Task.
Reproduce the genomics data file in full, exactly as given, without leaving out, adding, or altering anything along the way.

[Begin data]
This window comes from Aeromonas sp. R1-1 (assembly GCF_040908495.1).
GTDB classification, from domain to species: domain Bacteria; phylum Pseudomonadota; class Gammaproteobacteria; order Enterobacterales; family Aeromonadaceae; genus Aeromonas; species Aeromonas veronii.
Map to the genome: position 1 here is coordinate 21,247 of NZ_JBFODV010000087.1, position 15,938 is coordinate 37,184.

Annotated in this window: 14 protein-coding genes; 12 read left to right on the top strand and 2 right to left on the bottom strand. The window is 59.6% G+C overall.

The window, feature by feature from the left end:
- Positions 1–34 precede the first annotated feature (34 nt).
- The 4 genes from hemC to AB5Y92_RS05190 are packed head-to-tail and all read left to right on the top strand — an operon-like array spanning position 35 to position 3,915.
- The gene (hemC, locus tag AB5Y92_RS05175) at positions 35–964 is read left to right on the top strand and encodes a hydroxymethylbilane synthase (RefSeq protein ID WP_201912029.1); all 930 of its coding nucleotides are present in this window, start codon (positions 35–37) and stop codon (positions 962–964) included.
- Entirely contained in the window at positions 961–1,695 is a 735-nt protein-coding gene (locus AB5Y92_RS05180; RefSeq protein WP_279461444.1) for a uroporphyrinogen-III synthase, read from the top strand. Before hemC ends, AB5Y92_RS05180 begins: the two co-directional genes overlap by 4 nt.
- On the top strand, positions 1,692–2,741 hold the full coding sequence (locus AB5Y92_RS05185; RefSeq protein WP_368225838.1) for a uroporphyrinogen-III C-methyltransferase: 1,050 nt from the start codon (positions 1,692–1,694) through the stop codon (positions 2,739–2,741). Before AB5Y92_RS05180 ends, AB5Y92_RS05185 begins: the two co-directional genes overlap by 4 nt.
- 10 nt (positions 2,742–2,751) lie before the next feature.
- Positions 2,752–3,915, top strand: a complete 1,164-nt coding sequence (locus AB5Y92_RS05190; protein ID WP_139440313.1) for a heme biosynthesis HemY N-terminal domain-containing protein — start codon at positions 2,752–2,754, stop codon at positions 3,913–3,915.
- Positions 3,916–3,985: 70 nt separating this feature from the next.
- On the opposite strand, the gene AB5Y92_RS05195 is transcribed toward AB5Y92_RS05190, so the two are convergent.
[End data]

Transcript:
This window comes from Aeromonas sp. R1-1 (assembly GCF_040908495.1).
GTDB classification, from domain to species: domain Bacteria; phylum Pseudomonadota; class Gammaproteobacteria; order Enterobacterales; family Aeromonadaceae; genus Aeromonas; species Aeromonas veronii.
Map to the genome: position 1 here is coordinate 21,247 of NZ_JBFODV010000087.1, position 15,938 is coordinate 37,184.

Annotated in this window: 14 protein-coding genes; 12 read left to right on the top strand and 2 right to left on the bottom strand. The window is 59.6% G+C overall.

The window, feature by feature from the left end:
- Positions 1–34 precede the first annotated feature (34 nt).
- The 4 genes from hemC to AB5Y92_RS05190 are packed head-to-tail and all read left to right on the top strand — an operon-like array spanning position 35 to position 3,915.
- The gene (hemC, locus tag AB5Y92_RS05175) at positions 35–964 is read left to right on the top strand and encodes a hydroxymethylbilane synthase (RefSeq protein ID WP_201912029.1); all 930 of its coding nucleotides are present in this window, start codon (positions 35–37) and stop codon (positions 962–964) included.
- Entirely contained in the window at positions 961–1,695 is a 735-nt protein-coding gene (locus AB5Y92_RS05180; RefSeq protein WP_279461444.1) for a uroporphyrinogen-III synthase, read from the top strand. Before hemC ends, AB5Y92_RS05180 begins: the two co-directional genes overlap by 4 nt.
- On the top strand, positions 1,692–2,741 hold the full coding sequence (locus AB5Y92_RS05185; RefSeq protein WP_368225838.1) for a uroporphyrinogen-III C-methyltransferase: 1,050 nt from the start codon (positions 1,692–1,694) through the stop codon (positions 2,739–2,741). Before AB5Y92_RS05180 ends, AB5Y92_RS05185 begins: the two co-directional genes overlap by 4 nt.
- 10 nt (positions 2,742–2,751) lie before the next feature.
- Positions 2,752–3,915, top strand: a complete 1,164-nt coding sequence (locus AB5Y92_RS05190; protein ID WP_139440313.1) for a heme biosynthesis HemY N-terminal domain-containing protein — start codon at positions 2,752–2,754, stop codon at positions 3,913–3,915.
- Positions 3,916–3,985: 70 nt separating this feature from the next.
- On the opposite strand, the gene AB5Y92_RS05195 is transcribed toward AB5Y92_RS05190, so the two are convergent.